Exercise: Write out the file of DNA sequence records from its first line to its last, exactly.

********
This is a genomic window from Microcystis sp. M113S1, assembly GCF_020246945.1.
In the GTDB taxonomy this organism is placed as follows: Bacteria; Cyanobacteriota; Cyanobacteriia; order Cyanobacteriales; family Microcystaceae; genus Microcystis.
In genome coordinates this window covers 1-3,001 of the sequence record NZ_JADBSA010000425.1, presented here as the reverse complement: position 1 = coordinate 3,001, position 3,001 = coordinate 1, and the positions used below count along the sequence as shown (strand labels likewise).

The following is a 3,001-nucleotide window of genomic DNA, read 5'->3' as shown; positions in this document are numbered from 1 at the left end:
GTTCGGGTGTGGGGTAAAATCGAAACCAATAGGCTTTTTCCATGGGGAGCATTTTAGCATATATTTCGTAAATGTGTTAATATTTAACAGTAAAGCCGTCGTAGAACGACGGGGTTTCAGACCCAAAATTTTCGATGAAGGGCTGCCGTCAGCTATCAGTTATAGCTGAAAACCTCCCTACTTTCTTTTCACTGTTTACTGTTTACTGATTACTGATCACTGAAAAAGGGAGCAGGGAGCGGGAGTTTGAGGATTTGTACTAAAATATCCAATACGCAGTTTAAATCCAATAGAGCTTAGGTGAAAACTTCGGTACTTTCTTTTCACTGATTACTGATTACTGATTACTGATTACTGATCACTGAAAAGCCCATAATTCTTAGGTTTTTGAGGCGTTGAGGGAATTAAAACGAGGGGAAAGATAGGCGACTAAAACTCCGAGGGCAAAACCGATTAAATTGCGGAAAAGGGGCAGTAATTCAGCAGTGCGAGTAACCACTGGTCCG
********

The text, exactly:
This is a genomic window from Microcystis sp. M113S1, assembly GCF_020246945.1.
In the GTDB taxonomy this organism is placed as follows: Bacteria; Cyanobacteriota; Cyanobacteriia; order Cyanobacteriales; family Microcystaceae; genus Microcystis.
In genome coordinates this window covers 1-3,001 of the sequence record NZ_JADBSA010000425.1, presented here as the reverse complement: position 1 = coordinate 3,001, position 3,001 = coordinate 1, and the positions used below count along the sequence as shown (strand labels likewise).

The following is a 3,001-nucleotide window of genomic DNA, read 5'->3' as shown; positions in this document are numbered from 1 at the left end:
GTTCGGGTGTGGGGTAAAATCGAAACCAATAGGCTTTTTCCATGGGGAGCATTTTAGCATATATTTCGTAAATGTGTTAATATTTAACAGTAAAGCCGTCGTAGAACGACGGGGTTTCAGACCCAAAATTTTCGATGAAGGGCTGCCGTCAGCTATCAGTTATAGCTGAAAACCTCCCTACTTTCTTTTCACTGTTTACTGTTTACTGATTACTGATCACTGAAAAAGGGAGCAGGGAGCGGGAGTTTGAGGATTTGTACTAAAATATCCAATACGCAGTTTAAATCCAATAGAGCTTAGGTGAAAACTTCGGTACTTTCTTTTCACTGATTACTGATTACTGATTACTGATTACTGATCACTGAAAAGCCCATAATTCTTAGGTTTTTGAGGCGTTGAGGGAATTAAAACGAGGGGAAAGATAGGCGACTAAAACTCCGAGGGCAAAACCGATTAAATTGCGGAAAAGGGGCAGTAATTCAGCAGTGCGAGTAACCACTGGTCCG